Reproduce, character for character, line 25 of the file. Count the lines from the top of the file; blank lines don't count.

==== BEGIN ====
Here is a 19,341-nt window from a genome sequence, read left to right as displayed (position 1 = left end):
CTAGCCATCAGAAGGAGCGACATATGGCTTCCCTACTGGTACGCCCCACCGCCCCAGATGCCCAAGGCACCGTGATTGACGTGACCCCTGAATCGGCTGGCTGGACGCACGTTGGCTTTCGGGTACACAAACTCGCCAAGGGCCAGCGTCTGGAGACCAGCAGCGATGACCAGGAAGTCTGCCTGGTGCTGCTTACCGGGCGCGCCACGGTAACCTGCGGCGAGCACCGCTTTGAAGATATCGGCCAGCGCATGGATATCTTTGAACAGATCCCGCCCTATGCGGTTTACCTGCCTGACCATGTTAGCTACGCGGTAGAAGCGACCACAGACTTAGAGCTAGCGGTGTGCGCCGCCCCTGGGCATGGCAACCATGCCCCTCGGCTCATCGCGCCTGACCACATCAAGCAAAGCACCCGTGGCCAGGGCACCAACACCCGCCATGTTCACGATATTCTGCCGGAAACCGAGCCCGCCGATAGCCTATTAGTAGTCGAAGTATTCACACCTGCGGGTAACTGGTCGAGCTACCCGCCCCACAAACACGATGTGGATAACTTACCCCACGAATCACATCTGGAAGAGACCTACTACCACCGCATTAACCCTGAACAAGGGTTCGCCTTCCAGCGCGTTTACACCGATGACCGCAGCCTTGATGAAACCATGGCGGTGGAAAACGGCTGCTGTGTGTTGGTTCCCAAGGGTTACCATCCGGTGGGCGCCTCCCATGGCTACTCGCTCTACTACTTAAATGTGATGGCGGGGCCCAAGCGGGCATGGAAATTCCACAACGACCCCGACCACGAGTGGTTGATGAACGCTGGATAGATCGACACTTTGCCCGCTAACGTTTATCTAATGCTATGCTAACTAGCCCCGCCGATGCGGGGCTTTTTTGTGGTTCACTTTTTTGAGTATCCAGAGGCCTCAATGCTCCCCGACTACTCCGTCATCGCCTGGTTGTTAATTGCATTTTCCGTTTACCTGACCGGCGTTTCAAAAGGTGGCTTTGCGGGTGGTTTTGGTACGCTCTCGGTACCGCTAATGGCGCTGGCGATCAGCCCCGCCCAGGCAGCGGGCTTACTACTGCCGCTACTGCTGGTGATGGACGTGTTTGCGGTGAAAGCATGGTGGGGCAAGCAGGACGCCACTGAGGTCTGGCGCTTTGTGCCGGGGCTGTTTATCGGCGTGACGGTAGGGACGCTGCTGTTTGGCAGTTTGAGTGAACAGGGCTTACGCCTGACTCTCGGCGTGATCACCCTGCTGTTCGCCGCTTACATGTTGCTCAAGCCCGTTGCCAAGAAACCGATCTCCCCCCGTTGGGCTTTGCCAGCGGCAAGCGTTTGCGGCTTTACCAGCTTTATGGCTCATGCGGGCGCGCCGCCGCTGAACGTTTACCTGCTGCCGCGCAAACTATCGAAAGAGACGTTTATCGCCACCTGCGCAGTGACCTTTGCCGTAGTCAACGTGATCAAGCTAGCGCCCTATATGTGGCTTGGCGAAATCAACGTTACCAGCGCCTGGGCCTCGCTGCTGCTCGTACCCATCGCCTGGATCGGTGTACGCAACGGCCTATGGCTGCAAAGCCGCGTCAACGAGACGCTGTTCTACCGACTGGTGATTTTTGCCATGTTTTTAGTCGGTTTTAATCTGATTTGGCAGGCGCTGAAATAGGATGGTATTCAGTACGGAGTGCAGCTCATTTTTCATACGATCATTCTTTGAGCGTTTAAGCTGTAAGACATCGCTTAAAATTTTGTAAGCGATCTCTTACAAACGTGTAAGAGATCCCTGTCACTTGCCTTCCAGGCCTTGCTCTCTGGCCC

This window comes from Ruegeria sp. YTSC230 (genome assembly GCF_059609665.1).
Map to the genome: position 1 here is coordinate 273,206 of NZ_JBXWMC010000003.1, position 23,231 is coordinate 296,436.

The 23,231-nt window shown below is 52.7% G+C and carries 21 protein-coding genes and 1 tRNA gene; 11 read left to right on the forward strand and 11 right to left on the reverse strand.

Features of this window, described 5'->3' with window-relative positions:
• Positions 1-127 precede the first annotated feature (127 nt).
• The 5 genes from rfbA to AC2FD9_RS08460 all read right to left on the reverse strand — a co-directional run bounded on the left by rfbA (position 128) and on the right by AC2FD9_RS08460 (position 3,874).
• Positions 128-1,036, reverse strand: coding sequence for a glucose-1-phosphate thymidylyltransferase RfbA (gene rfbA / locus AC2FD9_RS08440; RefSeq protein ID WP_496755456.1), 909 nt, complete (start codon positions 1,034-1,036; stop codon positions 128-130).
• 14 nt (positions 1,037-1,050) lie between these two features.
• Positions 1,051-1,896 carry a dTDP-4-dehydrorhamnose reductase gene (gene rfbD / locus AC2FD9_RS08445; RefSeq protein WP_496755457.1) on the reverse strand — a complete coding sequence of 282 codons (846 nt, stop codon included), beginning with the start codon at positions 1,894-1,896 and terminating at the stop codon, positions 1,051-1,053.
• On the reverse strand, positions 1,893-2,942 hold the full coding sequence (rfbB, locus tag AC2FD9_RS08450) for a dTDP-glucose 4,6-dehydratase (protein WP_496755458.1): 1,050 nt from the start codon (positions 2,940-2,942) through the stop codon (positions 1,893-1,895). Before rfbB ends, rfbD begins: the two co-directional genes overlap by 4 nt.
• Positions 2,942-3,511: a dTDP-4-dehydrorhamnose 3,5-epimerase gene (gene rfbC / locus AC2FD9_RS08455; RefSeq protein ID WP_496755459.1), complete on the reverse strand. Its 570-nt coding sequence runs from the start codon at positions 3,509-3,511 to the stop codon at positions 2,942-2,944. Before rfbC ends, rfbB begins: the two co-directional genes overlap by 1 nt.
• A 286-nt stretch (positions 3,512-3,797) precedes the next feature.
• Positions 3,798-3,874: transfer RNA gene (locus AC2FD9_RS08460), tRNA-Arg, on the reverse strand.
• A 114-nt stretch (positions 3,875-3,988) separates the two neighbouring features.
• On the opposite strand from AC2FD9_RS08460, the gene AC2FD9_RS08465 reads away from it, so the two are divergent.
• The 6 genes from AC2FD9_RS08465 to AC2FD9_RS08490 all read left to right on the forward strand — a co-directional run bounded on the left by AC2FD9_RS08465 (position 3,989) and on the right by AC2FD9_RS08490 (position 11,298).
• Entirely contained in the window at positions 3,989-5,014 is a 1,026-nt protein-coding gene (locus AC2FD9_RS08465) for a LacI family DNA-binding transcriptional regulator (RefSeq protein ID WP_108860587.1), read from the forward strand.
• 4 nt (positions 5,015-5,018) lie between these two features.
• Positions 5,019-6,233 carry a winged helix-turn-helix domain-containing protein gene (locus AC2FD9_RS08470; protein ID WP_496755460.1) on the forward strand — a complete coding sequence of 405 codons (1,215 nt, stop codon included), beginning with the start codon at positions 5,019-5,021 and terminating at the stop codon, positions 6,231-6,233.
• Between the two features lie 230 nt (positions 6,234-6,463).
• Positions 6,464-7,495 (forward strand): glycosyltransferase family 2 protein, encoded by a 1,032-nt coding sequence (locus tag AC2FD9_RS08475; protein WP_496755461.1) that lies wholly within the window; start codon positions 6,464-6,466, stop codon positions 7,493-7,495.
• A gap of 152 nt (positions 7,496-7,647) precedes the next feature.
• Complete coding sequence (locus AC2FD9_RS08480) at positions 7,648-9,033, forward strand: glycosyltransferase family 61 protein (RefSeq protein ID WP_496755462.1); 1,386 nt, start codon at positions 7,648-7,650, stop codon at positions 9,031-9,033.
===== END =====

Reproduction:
• Complete coding sequence (locus AC2FD9_RS08480) at positions 7,648-9,033, forward strand: glycosyltransferase family 61 protein (RefSeq protein ID WP_496755462.1); 1,386 nt, start codon at positions 7,648-7,650, stop codon at positions 9,031-9,033.